His critics sought to portray him as an uncharismatic leader who had accomplished little in his political career, and he admitted to not having presidential ambitions until his mother died of cancer in August last year.


However her death unleashed a massive outpouring of support for the family, a defining moment that he said convinced him to run for the presidency.


Aquino represents the Liberal Party, one of the nation’s oldest that was once led by his mother and father.


However the party suffered a major setback in the elections — with its pick for vice presidency, Mar Roxas, losing after leading in opinion surveys for most of the campaign.


Estrada’s running mate, Jejomar Binay, came from behind to win the vice presidential contest and could now potentially be a destabilising force for Aquino.


The Liberal Party will also not have a majority in either house of parliament.


Arroyo’s Lakas Kampi CMD will remain a powerful force in parliament, and the outgoing president won a seat in the lower house where she could lead opposition to Aquino’s reform agenda.


Aside from fighting corruption, Aquino has said improving the economy and bridging the enormous wealth divide will be among his top priorities in government.


A third of the more than 90 million Filipinos live on less than a dollar a day, and job opportunities are so bad that nine million people work abroad.


Aquino has vowed to boost foreign investment, rein in wasteful government spending, improve the civil service and invest in education.


Aquino has conceded it will take more than the six years that the constitution sets for presidential terms to carry out his social transformation of the Philippines.


“But we are hoping to provide that impetus and momentum to carry over into the next administration,” he told AFP in last month’s interview.

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Source: SGGP

One dead in first Philippine election day killing

In Uncategorized on May 10, 2010 at 4:52 am

A supporter of a local politician in the southern Philippines was shot dead on Monday, becoming the first person to be killed in poll-related violence on the day of national elections, police said.


The man, a cousin of the vice governor in North Cotabato province, was gunned down while riding on a motorcycle before polls opened on Monday morning, regional police said in a statement.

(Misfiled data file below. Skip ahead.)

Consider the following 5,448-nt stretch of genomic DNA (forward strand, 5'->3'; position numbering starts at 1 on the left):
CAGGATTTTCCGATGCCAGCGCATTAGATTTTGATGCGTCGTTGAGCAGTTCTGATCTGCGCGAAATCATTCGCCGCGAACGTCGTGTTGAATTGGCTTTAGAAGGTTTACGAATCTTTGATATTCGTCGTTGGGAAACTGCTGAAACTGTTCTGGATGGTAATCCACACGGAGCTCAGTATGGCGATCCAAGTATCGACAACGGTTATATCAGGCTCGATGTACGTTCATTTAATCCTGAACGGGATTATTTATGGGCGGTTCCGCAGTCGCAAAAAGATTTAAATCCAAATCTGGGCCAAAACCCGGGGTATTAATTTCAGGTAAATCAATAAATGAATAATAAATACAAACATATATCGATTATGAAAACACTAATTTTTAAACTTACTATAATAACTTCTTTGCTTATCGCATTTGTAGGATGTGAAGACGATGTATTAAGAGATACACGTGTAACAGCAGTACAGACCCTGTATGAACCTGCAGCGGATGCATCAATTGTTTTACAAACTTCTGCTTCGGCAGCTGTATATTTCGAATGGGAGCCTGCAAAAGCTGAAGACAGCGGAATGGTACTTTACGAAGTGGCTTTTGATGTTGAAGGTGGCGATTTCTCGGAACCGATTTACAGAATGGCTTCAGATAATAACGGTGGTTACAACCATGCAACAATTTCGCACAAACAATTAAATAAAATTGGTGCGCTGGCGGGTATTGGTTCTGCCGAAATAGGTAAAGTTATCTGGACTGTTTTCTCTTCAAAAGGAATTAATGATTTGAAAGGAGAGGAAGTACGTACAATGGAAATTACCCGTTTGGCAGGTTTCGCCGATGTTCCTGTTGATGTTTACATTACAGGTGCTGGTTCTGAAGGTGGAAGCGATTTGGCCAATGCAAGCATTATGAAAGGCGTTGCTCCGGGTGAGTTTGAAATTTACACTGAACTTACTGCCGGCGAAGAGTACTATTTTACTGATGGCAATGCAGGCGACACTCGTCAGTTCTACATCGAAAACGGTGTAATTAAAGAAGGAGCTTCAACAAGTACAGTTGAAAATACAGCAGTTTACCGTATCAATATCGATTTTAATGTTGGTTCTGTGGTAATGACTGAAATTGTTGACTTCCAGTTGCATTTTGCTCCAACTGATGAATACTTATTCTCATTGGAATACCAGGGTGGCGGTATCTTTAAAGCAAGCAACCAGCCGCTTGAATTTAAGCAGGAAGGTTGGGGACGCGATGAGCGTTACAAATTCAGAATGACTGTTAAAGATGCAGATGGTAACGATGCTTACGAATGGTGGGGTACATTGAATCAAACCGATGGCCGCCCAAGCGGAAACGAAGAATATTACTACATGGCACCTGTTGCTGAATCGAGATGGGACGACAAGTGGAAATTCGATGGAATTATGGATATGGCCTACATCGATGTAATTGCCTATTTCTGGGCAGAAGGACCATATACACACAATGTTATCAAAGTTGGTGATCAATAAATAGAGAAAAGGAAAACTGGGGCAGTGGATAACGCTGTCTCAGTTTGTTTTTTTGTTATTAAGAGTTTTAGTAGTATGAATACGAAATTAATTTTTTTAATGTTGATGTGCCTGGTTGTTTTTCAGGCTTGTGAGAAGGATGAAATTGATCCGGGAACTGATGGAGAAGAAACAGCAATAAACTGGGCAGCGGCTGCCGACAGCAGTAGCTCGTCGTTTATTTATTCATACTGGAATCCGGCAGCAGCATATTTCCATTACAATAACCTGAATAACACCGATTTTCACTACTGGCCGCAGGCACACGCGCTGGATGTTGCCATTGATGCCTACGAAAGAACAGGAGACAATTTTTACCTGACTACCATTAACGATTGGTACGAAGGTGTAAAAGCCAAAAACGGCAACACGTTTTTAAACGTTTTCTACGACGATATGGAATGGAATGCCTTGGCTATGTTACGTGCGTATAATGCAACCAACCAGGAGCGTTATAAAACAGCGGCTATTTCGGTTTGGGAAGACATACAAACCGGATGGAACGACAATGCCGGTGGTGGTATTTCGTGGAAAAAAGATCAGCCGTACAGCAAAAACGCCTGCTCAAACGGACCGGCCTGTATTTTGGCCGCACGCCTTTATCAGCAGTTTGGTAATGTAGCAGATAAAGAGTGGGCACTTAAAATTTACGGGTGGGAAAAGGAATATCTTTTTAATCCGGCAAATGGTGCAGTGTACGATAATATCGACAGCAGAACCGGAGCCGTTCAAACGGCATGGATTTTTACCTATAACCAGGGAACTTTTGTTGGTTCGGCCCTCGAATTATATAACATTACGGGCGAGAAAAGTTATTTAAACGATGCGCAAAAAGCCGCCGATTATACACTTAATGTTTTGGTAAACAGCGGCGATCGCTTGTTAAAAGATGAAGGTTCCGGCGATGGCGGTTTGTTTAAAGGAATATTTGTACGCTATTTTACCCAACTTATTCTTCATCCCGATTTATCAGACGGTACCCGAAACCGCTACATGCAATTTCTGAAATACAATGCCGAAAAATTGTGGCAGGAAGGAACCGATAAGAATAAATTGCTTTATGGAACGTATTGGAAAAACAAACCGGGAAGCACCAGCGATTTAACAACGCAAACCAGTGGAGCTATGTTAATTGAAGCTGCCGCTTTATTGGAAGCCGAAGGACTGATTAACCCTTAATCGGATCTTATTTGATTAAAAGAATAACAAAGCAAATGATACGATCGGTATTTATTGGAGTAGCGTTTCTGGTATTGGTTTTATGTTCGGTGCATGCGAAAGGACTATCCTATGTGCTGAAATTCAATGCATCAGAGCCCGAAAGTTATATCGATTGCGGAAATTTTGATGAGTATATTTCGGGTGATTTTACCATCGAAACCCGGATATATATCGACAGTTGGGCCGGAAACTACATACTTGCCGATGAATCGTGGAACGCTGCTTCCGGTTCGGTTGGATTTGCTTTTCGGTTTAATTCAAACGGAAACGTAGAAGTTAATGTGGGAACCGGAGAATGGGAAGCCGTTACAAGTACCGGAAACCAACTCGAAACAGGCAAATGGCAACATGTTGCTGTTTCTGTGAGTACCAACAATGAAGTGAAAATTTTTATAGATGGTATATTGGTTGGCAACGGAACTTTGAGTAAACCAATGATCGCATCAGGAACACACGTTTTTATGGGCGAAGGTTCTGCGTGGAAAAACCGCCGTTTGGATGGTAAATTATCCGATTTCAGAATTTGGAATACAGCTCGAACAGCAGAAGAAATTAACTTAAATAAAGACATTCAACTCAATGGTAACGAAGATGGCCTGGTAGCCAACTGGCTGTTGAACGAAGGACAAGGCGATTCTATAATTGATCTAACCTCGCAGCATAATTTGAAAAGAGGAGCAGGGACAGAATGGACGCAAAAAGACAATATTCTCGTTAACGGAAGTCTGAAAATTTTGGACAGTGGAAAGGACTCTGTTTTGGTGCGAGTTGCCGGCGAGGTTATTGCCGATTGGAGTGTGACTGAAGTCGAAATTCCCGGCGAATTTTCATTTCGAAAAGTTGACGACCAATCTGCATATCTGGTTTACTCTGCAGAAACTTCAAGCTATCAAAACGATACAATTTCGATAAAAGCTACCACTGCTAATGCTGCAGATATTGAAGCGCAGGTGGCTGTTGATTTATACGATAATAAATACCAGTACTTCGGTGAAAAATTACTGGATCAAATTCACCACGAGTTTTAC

He and another man on the motorbike were ambushed in Kidapawan town, according to the statement. The other man was wounded but his injuries were not life threatening.


Police said they suspected the gunmen were supporters of a rival candidate.


About 40 million Filipinos were expected to go to the polls on Monday to elect more than 17,000 positions from the president down to town councilor.


Violence always plagues elections in the Philippines, with local politicians often using gunmen to eliminate rivals’ challenges or intimidate voters.

Philippine soldiers wait for their turn to vote at a military camp in Fort Bonifacio, southern Manila.

Monday’s killing brings to at least 30 the number of people killed in political violence over the past four months, according to police statistics.


This does not include 57 people massacred in the southern Maguindanao province in November last year, allegedly by a powerful Muslim clan to stop a rival from running for provincial governor.


Thousands of troops were in place on Monday in Maguindanao, but there were still outbursts of violence.


Suspected armed followers of a local warlord fired mortar shells at election officials and their military escorts before dawn Monday, provincial police chief superintendent Alex Lineses said.


The military fired back with their own mortars that sent the armed men fleeing, said Lineses. There were no reports of casualties.

Source: SGGP

Empty promises, vote-buying in Philippine slums

In Uncategorized on May 6, 2010 at 4:37 am

Colourful campaign banners hanging from decrepit cardboard walls lend a lively contrast to the filth of Manila’s North Triangle slum as a candidate presses dirty palms for crucial votes.

Facts on the May 10 Philippines’ national elections. Philippine election officials have insisted that next week’s polls will go ahead, amid frantic efforts to replace more than 70,000 faulty memory cards that were to be used in vote counting machines.